Calliope Muse – Greek Mythology
Athens 2004 Olympic Games Pin
The Nine Muses in Greek mythology are the goddesses of the inspiration of literature, science, and the arts. They were considered the source of the knowledge embodied in the poetry, song-lyrics, and myths that were related orally for centuries in these ancient cultures. They were later adopted by the Romans as a part of their pantheon.
Their names are: Clio, Erato, Urania, Calliope, Euterpe, Melpomene, Thalia, Terpsichore, Polyhymnia.
Calliope Muse was the muse who presides over eloquence and epic poetry; so called from the ecstatic harmony of her voice and is believed to be Homer’s muse for the Iliad and the Odyssey.
One account says Calliope was the lover of the war god Ares, and bore him several sons: Mygdon, Edonus, Biston, and Odomantus (or Odomas), respectively the founders of Thracian tribes known as the Mygdones, Edones, Bistones, and Odomantes.
Calliope also had two famous sons, Orpheus and Linus, by either Apollo or the king Oeagrus of Thrace. She taught Orpheus verses for singing.According to Hesiod, she was also the wisest of the Muses, as well as the most assertive. Calliope married Oeagrus close to Pimpleia, Olympus. She is said to have defeated the daughters of Pierus, king of Thessaly, in a singing match, and then, to punish their presumption, turned them into magpies.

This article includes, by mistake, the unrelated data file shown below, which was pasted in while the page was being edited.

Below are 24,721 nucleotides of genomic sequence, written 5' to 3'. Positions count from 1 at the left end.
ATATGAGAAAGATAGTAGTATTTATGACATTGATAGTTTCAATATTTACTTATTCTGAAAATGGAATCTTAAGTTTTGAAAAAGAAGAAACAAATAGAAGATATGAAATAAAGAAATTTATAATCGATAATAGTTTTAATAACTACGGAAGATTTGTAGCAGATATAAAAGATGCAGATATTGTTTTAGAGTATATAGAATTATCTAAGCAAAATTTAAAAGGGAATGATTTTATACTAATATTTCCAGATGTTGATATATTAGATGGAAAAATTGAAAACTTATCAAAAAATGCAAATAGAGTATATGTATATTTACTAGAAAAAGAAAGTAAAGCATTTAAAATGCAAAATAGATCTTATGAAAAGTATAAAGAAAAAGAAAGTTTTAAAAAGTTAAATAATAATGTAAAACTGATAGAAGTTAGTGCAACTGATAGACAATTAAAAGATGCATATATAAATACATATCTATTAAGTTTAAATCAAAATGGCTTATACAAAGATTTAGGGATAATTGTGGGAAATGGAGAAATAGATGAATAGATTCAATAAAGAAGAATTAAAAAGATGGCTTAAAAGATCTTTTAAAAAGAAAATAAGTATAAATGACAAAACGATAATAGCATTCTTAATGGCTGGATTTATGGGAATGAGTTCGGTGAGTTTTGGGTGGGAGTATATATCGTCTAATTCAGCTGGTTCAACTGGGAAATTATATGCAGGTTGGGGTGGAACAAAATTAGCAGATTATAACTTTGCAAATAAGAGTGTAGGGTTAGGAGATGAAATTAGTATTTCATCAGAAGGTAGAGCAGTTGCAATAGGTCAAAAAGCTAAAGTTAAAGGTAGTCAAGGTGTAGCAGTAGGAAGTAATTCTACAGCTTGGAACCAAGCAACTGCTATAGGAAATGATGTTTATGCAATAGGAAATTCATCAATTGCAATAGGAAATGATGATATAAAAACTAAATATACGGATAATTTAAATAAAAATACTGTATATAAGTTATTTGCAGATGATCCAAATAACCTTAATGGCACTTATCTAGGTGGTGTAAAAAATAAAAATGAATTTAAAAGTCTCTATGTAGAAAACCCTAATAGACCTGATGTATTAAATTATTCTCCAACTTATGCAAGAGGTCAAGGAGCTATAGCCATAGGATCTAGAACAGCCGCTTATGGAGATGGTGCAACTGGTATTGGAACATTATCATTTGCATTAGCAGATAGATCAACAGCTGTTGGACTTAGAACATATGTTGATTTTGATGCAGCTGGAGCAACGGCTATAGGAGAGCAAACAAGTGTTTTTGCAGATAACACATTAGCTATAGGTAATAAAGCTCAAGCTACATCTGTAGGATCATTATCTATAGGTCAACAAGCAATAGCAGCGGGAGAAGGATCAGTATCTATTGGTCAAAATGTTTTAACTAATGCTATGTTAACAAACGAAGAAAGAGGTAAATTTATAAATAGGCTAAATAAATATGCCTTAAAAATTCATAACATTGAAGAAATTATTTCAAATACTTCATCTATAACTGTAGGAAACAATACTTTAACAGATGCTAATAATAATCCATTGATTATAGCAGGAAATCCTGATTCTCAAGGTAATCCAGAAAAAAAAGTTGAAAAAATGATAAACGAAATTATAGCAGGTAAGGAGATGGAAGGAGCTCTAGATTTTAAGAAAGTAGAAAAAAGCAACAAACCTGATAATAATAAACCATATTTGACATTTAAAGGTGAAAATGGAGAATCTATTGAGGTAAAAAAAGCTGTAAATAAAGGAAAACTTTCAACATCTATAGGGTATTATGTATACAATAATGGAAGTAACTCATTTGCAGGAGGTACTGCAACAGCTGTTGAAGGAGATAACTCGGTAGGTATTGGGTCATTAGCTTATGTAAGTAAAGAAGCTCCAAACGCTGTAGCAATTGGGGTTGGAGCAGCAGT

Calliope is usually seen with a writing tablet in her hand. At times, she is depicted as carrying a roll of paper or a book or as wearing a gold crown.
It is also said that Calliope would inspire certain authors and playwrights until their vision was realized and then she would consume them. Calliope would also take precautions to ensure the writers, and the writers’ works, safety until she could consume the author.